Brodmann area

A number of important Brodmann areas have been marked out on this diagram.

Brodmann areas have been discussed, debated, refined, and renamed exhaustively for nearly a century and remain the most widely known and frequently cited cytoarchitectural organization of the human cortex.

Topography of the primary motor cortex, showing which zone controls each body part

Many of those brain areas defined by Brodmann have their own complex internal structures. In a number of cases, brain areas are organized into topographic maps, where adjoining bits of the cortex correspond to adjoining parts of the body, or of some more abstract entity. A simple example of this type of correspondence is the primary motor cortex, a strip of tissue running along the anterior edge of the central sulcus. Motor areas innervating each part of the body arise from a distinct zone, with neighboring body parts represented by neighboring zones. Electrical stimulation of the cortex at any point causes a muscle-contraction in the represented body part. This "somatotopic" representation is not evenly distributed, however. The head, for example, is represented by a region about three times as large as the zone for the entire back and trunk. The size of any zone correlates to the precision of motor control and sensory discrimination possible. The areas for the lips, fingers, and tongue are particularly large, considering the proportional size of their represented body parts.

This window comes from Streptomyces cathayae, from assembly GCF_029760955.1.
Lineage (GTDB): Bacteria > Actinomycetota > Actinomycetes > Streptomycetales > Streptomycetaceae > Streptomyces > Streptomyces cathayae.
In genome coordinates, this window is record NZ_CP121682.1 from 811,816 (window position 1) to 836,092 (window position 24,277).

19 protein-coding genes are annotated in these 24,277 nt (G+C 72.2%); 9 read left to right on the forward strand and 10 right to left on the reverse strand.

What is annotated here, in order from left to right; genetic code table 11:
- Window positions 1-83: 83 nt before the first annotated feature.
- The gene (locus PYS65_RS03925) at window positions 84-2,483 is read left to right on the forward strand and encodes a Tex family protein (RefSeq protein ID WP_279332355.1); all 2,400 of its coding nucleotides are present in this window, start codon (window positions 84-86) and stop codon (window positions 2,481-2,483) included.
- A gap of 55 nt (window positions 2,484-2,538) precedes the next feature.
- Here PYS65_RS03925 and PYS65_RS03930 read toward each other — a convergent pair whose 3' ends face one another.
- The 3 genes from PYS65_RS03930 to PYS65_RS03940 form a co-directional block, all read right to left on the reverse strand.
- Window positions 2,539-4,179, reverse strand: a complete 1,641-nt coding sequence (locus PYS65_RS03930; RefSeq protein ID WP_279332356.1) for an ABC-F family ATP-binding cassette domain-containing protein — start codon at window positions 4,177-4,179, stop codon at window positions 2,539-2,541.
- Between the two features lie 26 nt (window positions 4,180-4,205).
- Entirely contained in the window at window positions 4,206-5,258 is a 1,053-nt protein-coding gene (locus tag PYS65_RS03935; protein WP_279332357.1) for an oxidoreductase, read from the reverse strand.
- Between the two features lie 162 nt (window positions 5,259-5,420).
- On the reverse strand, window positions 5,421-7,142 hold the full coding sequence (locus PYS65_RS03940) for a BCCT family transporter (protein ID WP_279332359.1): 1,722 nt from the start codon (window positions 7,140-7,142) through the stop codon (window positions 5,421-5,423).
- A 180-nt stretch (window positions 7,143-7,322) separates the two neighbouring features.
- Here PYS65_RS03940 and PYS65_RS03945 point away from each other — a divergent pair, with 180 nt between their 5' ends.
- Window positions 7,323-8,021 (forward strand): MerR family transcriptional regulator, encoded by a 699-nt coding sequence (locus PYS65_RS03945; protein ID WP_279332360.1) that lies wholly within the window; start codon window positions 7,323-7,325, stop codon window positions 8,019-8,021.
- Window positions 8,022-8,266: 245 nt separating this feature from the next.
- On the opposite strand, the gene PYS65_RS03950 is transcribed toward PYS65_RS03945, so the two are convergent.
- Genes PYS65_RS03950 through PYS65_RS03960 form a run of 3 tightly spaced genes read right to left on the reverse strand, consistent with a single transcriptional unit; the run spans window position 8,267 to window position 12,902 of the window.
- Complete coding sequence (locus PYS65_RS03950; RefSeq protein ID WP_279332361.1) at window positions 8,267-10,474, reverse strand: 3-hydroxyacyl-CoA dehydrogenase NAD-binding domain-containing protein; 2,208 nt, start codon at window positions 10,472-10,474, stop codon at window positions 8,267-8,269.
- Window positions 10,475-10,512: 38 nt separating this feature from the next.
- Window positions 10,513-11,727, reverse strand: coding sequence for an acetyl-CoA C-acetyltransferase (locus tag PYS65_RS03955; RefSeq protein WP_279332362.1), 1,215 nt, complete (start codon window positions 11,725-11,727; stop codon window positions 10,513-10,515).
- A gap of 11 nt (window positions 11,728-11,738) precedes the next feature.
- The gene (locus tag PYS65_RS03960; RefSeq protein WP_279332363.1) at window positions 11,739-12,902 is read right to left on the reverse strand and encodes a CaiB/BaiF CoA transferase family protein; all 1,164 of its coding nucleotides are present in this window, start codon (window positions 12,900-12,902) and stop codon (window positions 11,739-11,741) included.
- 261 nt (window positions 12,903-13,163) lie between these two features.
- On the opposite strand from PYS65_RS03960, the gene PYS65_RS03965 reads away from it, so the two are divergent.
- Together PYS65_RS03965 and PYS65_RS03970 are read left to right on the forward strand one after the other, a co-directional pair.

In auditory areas, the primary map is tonotopic. Sounds are parsed according to frequency (i.e., high pitch vs. low pitch) by subcortical auditory areas, and this parsing is reflected by the primary auditory zone of the cortex. As with the visual system, there are a number of tonotopic cortical maps, each devoted to analyzing sound in a particular way.

Within a topographic map there can sometimes be finer levels of spatial structure. In the primary visual cortex, for example, where the main organization is retinotopic and the main responses are to moving edges, cells that respond to different edge-orientations are spatially segregated from one another.

Note: the lateral view, or side view, of the brain is denoted the 'lateral surface'
Note: the view of the section between the right and left hemispheres of the brain is denoted the 'medial surface'